He told me how he came to Ogden in 1945, on December 7th, exactly 4 years after Pearl Harbor. McQueen was touring with a quartet in California when they got hired to travel to Ogden and play a two week gig in one of the 25th street jazz clubs. That two weeks turned into 68 years of living here with his wife, Thelma, and playing jazz music in Utah ”and I’m damned glad it did,” says McQueen. It turns out his wife also moved here in 45, but when I asked if she was on tour too, he said indignantly “No. She wasn’t touring with the band. We were married. She was with me.”
People have certainly written about McQueen before. Local articles often tell how he settled here in Ogden, but there is one thing about the relating of his story that bothers McQueen. Most of the would-be biographers tell it that he got stranded in Ogden; that one of his band members took off with all the money and McQueen had to stay here because he was broke. “That story is a damned lie and the people who tell it are damned liars.” said McQueen. It turns out he wasn’t stranded, or broke. He had 300 bucks in his pocket from playing the slots in Reno.“That ain’t broke,”he said.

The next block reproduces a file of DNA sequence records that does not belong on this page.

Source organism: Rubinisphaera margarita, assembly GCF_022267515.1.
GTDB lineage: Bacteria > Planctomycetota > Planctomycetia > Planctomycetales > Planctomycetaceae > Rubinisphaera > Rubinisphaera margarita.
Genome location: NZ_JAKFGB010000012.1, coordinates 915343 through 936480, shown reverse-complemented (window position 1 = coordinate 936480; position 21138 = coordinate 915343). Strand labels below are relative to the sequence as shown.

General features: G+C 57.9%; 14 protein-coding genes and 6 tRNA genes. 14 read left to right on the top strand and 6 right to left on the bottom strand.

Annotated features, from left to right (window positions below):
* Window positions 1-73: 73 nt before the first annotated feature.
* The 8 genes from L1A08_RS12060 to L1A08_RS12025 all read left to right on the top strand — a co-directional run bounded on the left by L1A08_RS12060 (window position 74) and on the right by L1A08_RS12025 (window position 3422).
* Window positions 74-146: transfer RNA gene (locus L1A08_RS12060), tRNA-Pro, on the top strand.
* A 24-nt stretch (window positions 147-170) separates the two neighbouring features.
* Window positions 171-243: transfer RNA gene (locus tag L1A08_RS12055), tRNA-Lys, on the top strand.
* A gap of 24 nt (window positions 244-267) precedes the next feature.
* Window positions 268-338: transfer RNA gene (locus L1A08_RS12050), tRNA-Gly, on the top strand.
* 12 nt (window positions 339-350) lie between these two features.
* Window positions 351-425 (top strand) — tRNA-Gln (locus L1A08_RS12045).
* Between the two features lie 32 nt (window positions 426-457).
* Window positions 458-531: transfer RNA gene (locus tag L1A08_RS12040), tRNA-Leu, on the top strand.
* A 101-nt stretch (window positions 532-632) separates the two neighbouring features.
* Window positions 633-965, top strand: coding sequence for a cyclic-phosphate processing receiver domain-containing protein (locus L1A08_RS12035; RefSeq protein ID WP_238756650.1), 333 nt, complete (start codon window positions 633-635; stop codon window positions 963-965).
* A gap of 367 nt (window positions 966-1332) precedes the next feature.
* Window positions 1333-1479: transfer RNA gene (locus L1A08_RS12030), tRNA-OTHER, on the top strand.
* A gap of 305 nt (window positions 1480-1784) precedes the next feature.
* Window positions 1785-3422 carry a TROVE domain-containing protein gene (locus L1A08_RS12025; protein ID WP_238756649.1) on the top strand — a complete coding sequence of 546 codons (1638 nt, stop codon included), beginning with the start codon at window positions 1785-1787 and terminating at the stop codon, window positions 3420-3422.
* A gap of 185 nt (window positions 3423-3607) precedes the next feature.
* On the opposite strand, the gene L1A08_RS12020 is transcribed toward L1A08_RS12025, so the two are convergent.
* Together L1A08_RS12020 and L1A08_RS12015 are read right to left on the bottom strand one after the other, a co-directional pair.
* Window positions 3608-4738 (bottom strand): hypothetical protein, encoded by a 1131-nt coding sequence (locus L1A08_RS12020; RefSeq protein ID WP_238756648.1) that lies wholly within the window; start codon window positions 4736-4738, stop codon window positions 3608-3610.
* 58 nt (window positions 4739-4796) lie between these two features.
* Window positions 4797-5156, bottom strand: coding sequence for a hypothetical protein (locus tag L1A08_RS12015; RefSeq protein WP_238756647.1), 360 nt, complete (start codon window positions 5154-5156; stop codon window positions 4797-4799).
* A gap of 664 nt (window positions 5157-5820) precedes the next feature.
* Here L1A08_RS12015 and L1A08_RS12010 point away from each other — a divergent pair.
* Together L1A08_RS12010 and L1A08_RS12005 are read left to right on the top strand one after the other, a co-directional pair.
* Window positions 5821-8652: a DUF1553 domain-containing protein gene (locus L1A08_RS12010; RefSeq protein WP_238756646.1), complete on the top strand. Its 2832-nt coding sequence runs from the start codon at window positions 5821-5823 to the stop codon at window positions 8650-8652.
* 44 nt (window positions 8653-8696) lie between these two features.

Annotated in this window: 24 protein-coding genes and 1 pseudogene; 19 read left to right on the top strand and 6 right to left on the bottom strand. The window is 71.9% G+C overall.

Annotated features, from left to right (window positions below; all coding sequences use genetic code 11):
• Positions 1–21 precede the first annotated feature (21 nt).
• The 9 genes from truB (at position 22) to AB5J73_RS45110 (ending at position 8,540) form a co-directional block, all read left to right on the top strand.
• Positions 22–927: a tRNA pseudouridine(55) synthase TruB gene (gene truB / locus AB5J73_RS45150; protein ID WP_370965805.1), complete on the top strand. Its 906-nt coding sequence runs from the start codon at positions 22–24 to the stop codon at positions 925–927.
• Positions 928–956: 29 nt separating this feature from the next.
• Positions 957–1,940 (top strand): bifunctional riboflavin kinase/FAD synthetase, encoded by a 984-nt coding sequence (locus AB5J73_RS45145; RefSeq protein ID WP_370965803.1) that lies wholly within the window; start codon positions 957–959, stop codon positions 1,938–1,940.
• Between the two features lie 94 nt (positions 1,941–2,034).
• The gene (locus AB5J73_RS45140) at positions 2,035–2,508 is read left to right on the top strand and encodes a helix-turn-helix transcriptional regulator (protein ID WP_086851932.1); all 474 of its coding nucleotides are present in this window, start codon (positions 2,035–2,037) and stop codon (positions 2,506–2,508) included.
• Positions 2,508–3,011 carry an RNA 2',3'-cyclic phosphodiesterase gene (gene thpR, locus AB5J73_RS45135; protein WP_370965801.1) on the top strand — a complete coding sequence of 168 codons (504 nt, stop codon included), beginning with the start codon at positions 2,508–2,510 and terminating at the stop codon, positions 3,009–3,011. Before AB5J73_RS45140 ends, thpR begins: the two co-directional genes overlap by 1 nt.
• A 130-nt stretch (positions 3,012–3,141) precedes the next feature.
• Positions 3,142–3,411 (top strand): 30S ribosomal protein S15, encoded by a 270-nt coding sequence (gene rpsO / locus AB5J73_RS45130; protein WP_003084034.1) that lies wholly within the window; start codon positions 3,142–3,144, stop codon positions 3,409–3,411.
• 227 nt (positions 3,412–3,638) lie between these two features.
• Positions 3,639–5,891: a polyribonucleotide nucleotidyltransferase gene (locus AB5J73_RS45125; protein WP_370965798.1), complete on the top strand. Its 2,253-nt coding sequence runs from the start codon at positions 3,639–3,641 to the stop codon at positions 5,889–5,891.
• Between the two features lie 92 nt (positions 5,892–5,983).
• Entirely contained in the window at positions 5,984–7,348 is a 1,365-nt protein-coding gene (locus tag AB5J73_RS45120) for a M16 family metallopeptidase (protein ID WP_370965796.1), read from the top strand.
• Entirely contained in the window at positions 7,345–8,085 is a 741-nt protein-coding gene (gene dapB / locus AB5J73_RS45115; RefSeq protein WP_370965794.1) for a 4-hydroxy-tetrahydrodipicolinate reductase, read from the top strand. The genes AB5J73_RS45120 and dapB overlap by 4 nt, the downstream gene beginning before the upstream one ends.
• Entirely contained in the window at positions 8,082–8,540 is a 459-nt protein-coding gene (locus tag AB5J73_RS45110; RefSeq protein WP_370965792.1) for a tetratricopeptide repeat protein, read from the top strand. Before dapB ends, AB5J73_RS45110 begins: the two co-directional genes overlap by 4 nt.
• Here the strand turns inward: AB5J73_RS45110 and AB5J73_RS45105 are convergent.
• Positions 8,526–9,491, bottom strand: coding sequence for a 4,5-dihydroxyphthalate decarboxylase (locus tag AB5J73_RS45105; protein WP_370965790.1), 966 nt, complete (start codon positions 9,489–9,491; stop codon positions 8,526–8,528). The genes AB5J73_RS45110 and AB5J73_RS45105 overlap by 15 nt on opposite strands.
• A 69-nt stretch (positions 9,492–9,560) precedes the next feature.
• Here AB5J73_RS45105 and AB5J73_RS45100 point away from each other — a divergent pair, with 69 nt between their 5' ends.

McQueen doesn’t like people thinking he couldn’t pay his own way. He always has and he always will. He told me what really happened. McQueen and the band’s drummer got into a fight because the drummer wanted to leave without paying the other members of the band. “He had a knife and I had a gun,” McQueen said. “And the police broke up the fight and threw us both in jail.” When I followed up, McQueen said “Hell yes, I had a gun. I might be packin’ right now. You don’t know. A man’s got a right to protect himself.” He gave a quick smile and laugh and told me not to worry. This time he left his piece at home.
When he got out of jail, McQueen took over the band and they found work in the clubs on 25th street. He had never seen so much snow in his life as he saw his first winter here. He told me he didn’t care much for that, but as spring and summer rolled around he saw people sleeping out on their porches and front lawns to beat the heat.
“Folks would be afraid to do that the places I come from,” he said. “I liked that. It seemed safe here and I wanted to stay.”